The uniqueness, one might call it the spine-chilling charm of this novel, is the way Fallada conveys every heartbeat, nerve shock or comatose symptom of those few months in 1945 (but also of all the years that had led to them and certainly of several that were to follow). Combining the angularity and harsh visual effects of New Objectivity with the ostensible childlike quality of a naïf painting, he confronts us with the myth of Aryan innocence, with a Guerre des Boutons or Lord of the Flies-like still surface, underneath which hideous, primeval violence still remains untamed and unaccounted for. He gives us unedited snapshots of the defeated Germans as self-defined castaways, guiltless of the wreck, detached from the ship or its crew, demands that we process the fact and the numerical reality of suicides at the end of the war (and their contrast to Jewish suicides at the beginning of the Nazi era), of addictions to drugs or alcohol, through consecutive flashbacks exposing empty shells of lives, even before the war had ended. Pettiness, backstabbing, small-mindedness, guttural cruelty and nastiness are what is left behind once the “Nazi bigwigs” have “all fled to the Western zone.”

We feel the immense weight of the task faced by the ‘dark and menacing multitude’ to work to clear up the war rubble, rebuild, repair, while they starve and die.”

Fallada provides not only a relentlessly candid relief of Germany at the tipping point between war and peace, but a brutally honest analysis of the success and rapid ascent of Nazism, of the fertile, eager ground that ideology, and especially its material promises, found in a nation where needs and greed were placed above the dignity of human society. Yet his gift, his extraordinary talent, is that he does so with irresistible humour, a perhaps guilty humility, an indomitable faith that some restoration, analysis, prevention will be possible, for all the palpable sense of denial, resentment, fragmentation, dehumanisation. There is sad amusement in the tribulations and petulant peregrinations of Mr and Mrs Doll around dilapidated dispensaries, clinics, private doctors so that they may procure the wherewithal for that vital “Little Death” to counter “his big brother, ‘Big Death’, the last remaining hope”, unmistakable comic relief in their efforts to dislodge, outsmart, fend off the two lodgers, one fiendishly cunning and old, one seductively resilient and young, who have taken over their apartment, their possessions – almost literally their lives. Dreams of a new life, of literary grandeur, salons and publishing success become clues to a precious code of merciless irony. We sympathise with and deplore in equal measure the very stark realism of this self-indulgence in escapism and dissociation, feel the immense weight of the task faced by the “dark and menacing multitude” that is the “entire German people”: to work to clear up the war rubble, rebuild, repair, while they starve and die, return to total devastation from the front and the Eastern provinces. The heavy conscience that paralyses is juxtaposed, bluntly but also humanely, with the ineluctability of guilt and the vital need of survival.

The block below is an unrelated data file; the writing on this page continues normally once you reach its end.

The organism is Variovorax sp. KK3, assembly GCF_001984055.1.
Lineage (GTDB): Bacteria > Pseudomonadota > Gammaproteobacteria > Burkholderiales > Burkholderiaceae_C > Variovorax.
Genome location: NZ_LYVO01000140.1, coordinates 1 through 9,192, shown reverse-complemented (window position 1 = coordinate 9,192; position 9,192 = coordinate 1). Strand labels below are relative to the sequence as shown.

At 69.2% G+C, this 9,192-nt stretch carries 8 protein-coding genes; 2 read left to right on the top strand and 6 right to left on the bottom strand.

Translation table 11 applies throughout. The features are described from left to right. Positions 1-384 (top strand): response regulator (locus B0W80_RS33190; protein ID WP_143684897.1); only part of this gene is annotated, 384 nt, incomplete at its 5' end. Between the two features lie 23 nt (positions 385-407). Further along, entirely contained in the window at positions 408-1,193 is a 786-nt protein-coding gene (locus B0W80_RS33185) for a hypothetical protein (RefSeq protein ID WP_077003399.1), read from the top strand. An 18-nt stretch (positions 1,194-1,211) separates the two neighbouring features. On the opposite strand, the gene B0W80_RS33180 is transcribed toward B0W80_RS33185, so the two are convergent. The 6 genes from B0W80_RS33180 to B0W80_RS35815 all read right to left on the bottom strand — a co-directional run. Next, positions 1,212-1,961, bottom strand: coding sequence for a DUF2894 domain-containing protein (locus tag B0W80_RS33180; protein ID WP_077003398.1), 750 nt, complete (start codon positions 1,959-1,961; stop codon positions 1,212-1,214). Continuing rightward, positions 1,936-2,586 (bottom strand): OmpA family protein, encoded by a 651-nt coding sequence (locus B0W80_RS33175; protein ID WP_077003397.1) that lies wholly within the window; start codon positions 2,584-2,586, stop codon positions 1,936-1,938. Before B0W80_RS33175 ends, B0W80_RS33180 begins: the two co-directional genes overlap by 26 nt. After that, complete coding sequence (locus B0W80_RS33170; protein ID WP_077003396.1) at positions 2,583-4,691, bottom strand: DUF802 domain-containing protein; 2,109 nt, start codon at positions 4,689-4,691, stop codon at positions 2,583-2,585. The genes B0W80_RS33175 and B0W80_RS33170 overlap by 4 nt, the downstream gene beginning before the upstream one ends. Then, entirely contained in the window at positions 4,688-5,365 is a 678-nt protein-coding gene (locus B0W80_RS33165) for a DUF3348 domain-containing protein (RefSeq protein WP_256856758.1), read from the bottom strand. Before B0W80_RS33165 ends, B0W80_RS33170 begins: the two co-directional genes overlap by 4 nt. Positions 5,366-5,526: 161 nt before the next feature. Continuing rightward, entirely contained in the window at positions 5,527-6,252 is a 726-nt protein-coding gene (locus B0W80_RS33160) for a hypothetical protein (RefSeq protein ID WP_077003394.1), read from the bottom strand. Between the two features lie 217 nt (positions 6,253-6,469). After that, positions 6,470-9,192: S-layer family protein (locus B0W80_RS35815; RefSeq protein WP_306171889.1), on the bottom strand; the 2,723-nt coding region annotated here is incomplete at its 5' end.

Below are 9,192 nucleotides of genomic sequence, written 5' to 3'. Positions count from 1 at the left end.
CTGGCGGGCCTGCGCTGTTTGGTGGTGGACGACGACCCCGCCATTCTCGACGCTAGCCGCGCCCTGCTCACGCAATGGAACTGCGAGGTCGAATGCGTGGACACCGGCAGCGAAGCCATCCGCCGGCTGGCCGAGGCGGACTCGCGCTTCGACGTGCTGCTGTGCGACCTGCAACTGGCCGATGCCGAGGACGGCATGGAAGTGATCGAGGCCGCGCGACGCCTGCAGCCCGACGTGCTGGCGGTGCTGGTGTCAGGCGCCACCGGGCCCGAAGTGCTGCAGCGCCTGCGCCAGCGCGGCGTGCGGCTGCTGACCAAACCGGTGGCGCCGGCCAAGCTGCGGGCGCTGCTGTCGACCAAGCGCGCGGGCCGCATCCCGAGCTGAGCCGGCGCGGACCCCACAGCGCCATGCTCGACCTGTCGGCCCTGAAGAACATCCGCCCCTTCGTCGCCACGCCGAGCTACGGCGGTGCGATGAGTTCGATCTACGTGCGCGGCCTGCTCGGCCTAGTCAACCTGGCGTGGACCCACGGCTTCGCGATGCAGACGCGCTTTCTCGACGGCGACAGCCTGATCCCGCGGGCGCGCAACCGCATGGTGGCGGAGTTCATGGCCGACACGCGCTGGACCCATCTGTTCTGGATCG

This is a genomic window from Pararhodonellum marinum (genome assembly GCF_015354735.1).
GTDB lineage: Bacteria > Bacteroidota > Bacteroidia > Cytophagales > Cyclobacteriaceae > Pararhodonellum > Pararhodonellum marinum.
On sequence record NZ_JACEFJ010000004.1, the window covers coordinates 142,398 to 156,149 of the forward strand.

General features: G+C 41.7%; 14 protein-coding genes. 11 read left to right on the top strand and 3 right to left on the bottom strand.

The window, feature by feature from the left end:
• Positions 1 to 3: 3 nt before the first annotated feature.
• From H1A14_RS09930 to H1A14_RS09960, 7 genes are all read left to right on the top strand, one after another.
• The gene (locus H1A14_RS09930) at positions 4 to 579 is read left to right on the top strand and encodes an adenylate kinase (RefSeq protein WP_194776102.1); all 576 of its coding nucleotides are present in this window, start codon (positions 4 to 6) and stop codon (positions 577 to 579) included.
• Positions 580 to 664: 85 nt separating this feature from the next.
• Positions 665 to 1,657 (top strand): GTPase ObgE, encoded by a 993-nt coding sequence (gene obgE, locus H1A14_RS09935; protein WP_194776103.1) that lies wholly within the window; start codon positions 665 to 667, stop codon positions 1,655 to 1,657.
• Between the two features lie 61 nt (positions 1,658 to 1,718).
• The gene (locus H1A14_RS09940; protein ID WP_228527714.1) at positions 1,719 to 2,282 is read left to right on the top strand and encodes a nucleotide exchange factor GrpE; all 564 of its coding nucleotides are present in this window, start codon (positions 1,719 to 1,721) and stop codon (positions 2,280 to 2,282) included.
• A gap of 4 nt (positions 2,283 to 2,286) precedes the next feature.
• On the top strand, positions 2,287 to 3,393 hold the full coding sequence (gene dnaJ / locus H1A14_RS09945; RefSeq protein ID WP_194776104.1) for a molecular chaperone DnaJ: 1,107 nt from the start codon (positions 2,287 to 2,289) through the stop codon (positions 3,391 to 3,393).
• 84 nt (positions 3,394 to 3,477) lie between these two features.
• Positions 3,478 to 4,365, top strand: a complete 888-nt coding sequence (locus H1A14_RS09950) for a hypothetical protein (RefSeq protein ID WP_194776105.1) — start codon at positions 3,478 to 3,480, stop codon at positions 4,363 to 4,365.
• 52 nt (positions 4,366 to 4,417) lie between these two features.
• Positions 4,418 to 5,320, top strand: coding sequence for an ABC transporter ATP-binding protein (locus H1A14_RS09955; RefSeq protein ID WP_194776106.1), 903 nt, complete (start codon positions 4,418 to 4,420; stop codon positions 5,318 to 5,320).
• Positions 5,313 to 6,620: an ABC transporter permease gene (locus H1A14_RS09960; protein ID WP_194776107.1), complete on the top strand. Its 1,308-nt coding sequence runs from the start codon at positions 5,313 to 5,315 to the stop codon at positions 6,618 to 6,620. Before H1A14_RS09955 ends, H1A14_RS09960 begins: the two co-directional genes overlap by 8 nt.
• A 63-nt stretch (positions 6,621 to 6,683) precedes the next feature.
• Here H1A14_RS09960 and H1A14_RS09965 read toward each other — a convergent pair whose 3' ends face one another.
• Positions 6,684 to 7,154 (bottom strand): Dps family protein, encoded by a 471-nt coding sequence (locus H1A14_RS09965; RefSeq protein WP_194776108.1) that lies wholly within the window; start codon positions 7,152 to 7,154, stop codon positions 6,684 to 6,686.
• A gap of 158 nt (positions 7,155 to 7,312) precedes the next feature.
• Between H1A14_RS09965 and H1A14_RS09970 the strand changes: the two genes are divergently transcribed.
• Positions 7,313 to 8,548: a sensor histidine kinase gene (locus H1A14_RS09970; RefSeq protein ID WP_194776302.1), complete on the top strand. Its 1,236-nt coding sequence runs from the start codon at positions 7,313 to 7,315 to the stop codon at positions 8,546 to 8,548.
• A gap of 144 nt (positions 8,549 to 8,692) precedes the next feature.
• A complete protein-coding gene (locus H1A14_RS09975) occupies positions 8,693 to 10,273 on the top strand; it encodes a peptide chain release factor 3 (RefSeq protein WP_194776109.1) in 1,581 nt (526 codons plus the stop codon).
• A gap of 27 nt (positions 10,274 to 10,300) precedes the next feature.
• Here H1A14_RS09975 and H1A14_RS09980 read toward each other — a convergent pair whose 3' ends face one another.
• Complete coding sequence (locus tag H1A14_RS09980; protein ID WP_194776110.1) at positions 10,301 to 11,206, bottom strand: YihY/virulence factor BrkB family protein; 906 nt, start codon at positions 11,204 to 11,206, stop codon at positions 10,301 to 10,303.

German civilians queue at a streetside water pump in Berlin; the only source of clean water after the destruction of the mains system by Allied bombs. RAF Flt Lt N.S. Clark/Imperial War Museum/Wikimedia CommonsBefore we look forward, Fallada seems to say, we must look back. And after WWII, it was not merely the atrocity of Nazi crimes that was shockingly exposed. What was even more shocking was how Germans now felt themselves exposed – as knowing observers, silent bystanders or infinitely worse. In this Brechtian docu-fiction, with its vaudeville darkness, history, Fallada insists, cannot happen elsewhere. Doll has to read piles of old newspapers to understand what has happened in the months since the world ended, a cynical reminder of how both good and evil are never hidden but always there. “Evil continued to triumph as it had for the previous twelve years… he often had the feeling that deprivation and hardship were simply turning them into better Nazis than they were before… To all of them… the years of the Hitler tyranny suddenly seemed like some sort of golden age.” The awfulness of these realisations will place a terrible accent of death on Doll, and eventually on Fallada himself, since they expose the truth behind the fatality that was almost dictated by the Nazi regime: reconstruction or atonement without history is only an all-devouring errantry in an insubstantial present.

Nightmare in Berlin is a moving, unsettling, often shocking chronicle of the effort to hope in a quagmire of personal traumas, historical outrage, inescapable moral guilt and accountability for horrors impossible to contain in a conscience of any size, or to atone for. Scribe has produced a book that must not go unnoticed, and it has done so with fine flare for what will aesthetically underscore what the pages contain, bridging narrative and real temporality. Remove the dust jacket and you will have a moment of double vision: a book that could have been taken off the shelves of a 1945 Berlin bookshop untouched by time. Equally untouched is the immediacy of the moment of crisis, of judgement, the plea for a much different humanity – so very critical today, as it was then.

 

Deutsche Bundespost stamp commemorating the 100th anniversary of Hans Fallada’s birth. Wikimedia CommonsHans Fallada (1893–1947) was the pen name of Rudolf Ditzen, whose books were international bestsellers on a par with those of his countrymen Thomas Mann and Hermann Hesse. He opted to stay in Germany when the Nazis came to power, and eventually had a nervous breakdown when he was put under pressure to write anti-Semitic books. He was cast into a Nazi insane asylum, where he secretly wrote The Drinker (Putnam, 1952). Immediately after the war he wrote his last two novels, The Nightmare (a.k.a. Nightmare in Berlin) and Alone in Berlin, but died before either book could be published. Alone in Berlin, translated by Michael Hofmann, was published by Penguin Modern Classics in 2010. Nightmare in Berlin, translated by Allan Blunden, is now published by Scribe.
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Allan Blunden’s translations include Erhard Eppler’s The Return of the State? which won the Schlegel-Tieck Prize, biographies of Heidegger and Stefan Zweig, and the prison diary of Hans Fallada.

Mika Provata-Carlone is an independent scholar, translator, editor and illustrator, and a contributing editor to Bookanista. She has a doctorate from Princeton University and lives and works in London.